• "The answer to life's questions is often in people's faces. Try putting your iPhones down once in a while, and look in people's faces." — Amy Poehler

• “As an actor, you can certainly, at any moment and at any time, discover 400 people who think you're stupid, fat and ugly.” — Amy Poehler

• Watch Amy Poehler and Tina Fey's rapid-fire jokes at the 2013 Golden Globe awards. 

• Watch Amy Poehler talk about her phone fetish and one difference between men and women on Jimmy Kimmel Live above.

Marilyn Monroe Draws the Line

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Marilyn Monroe (1926-1962) is shown in her iconic white dress from director Billy Wilder's 1955 film, “Seven Year Itch.” Classic image based on photo by Bruno Bernard. 

The 26-foot tall  sculpture  of  Marilyn  shields people from Chicago rain. It was then moved to Palm Springs, and finally (April 2014) to Hamilton, NJ for a retrospective honoring its now-84-year-old sculptor  Seward Johnson  (Johnson & Johnson heir).

The 26-foot tall sculpture of Marilyn shields people from Chicago rain. It was then moved to Palm Springs, and finally (April 2014) to Hamilton, NJ for a retrospective honoring its now-84-year-old sculptor Seward Johnson (Johnson & Johnson heir).

• She reportedly "shaved half an inch off one heel (of her shoe) to perfect her trademark wiggle."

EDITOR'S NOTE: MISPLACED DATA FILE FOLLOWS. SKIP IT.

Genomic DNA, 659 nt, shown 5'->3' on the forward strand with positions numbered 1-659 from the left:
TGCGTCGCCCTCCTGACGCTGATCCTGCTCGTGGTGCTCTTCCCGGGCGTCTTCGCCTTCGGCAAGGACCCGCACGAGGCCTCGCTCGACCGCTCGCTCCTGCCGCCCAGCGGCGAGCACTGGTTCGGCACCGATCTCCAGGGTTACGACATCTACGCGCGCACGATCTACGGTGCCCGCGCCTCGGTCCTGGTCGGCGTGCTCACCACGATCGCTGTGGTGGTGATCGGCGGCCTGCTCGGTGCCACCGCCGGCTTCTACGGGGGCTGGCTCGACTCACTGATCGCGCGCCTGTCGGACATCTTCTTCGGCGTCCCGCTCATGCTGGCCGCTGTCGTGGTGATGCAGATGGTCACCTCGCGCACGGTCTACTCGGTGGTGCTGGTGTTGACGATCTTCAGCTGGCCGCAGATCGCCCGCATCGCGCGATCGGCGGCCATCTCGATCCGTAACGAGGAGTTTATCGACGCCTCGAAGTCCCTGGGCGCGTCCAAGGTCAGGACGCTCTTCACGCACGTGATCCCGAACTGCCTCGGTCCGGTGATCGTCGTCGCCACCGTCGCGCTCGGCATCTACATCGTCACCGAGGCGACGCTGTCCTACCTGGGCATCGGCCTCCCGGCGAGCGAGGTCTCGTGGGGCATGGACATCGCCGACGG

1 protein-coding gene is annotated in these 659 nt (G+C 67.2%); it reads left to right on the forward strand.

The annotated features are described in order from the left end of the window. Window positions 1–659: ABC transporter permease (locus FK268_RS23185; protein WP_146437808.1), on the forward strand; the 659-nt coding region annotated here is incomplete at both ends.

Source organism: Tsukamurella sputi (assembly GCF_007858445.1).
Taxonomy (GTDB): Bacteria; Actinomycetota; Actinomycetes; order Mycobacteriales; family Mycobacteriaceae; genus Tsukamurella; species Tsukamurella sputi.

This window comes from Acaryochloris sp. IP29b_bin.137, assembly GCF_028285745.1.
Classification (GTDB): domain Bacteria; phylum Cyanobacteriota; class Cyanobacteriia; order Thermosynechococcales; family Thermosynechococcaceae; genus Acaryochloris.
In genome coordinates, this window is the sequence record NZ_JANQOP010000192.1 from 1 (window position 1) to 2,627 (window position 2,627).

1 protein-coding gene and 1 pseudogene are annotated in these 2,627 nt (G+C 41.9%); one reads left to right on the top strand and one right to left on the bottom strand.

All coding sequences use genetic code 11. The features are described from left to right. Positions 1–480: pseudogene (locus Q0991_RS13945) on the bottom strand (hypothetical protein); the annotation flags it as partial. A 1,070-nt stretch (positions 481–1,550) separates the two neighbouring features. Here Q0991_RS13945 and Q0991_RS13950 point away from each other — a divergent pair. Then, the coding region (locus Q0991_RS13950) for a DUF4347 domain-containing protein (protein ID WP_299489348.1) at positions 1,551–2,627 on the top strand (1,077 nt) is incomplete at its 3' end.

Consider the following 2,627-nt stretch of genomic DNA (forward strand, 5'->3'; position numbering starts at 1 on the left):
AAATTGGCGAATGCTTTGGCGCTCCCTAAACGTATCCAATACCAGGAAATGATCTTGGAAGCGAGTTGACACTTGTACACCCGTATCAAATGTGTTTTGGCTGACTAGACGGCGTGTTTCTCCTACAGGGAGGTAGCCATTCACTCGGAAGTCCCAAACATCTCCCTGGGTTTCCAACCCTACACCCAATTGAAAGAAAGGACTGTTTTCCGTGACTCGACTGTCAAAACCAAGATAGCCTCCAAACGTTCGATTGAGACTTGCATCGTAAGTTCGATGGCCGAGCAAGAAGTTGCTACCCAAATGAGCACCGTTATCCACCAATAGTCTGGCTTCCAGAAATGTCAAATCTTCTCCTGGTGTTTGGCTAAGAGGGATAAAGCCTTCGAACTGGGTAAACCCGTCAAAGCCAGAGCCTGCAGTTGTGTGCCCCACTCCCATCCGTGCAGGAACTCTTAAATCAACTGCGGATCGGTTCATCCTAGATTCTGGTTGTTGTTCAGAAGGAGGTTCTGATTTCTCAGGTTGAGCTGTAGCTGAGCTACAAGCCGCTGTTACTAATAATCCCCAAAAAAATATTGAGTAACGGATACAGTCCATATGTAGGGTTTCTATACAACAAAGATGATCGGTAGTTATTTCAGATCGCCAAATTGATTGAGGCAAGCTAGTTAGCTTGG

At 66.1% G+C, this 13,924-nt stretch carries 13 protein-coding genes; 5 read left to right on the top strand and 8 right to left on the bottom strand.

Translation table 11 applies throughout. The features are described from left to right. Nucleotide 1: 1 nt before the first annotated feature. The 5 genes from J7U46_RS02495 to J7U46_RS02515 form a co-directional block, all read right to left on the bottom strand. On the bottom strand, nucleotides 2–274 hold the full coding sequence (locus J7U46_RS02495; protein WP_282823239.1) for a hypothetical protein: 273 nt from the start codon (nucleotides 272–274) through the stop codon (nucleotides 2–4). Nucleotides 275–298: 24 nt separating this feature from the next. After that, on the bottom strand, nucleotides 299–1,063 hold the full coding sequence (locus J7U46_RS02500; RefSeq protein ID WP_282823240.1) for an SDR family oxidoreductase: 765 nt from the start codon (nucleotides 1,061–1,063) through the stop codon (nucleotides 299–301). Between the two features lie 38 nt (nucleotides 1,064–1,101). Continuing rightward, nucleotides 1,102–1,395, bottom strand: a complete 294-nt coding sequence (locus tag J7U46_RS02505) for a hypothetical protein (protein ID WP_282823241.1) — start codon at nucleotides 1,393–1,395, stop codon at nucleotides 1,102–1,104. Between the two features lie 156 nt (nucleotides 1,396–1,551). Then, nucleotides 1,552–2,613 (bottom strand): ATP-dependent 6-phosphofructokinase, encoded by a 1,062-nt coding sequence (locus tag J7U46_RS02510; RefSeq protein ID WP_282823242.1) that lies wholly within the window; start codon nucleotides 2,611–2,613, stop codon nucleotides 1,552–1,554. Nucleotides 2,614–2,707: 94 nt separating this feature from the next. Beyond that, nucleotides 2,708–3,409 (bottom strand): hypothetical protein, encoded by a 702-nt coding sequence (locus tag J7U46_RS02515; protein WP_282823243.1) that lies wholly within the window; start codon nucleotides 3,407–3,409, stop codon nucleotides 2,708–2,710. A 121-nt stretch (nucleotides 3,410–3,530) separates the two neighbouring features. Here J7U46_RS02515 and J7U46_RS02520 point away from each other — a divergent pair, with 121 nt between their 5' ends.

• Watch a sultry, woozy Marilyn sing to JFK above in May 1962, three months before she died. Jackie was not present.  

Mad Hatter in a Modern World

fizzdom.com Mad Hatter Alice in Wonderland Johnny Depp Cheshire Cat Tim Burton. Entirely bonkers all the best people are Lewis Carroll

• “Hatters (hat makers) … often suffered mad hatter disease, mercury poisoning causing neurological damage including confused speech and distorted vision.” (As Johnny Depp explains in the video below.)

• Alice's quote is from Lewis Carroll's 1865 book, Alice In Wonderland, illustrated by John Tenniel.

• “The Alice books … revolutionized writing for children ... less serious, more entertaining ... like the voices of friends.

• “Charles Lutwidge Dodgson (Carroll's real name) (1832 – 1898) invented "an early version of ... Scrabble” plus the modern-day traveling chess board.

• Illustrator "Sir John Tenniel (1820 – 1914) … (was) principal political cartoonist for England’s Punch magazine representing ... the conscience of the British people.” (Oxford Dictionary of Modern Biography; Wikipedia)

• Fans of actor Johnny Depp and director Tim Burton will especially enjoy the behind-the-scenes video above from the 2010 film version of Alice in Wonderland.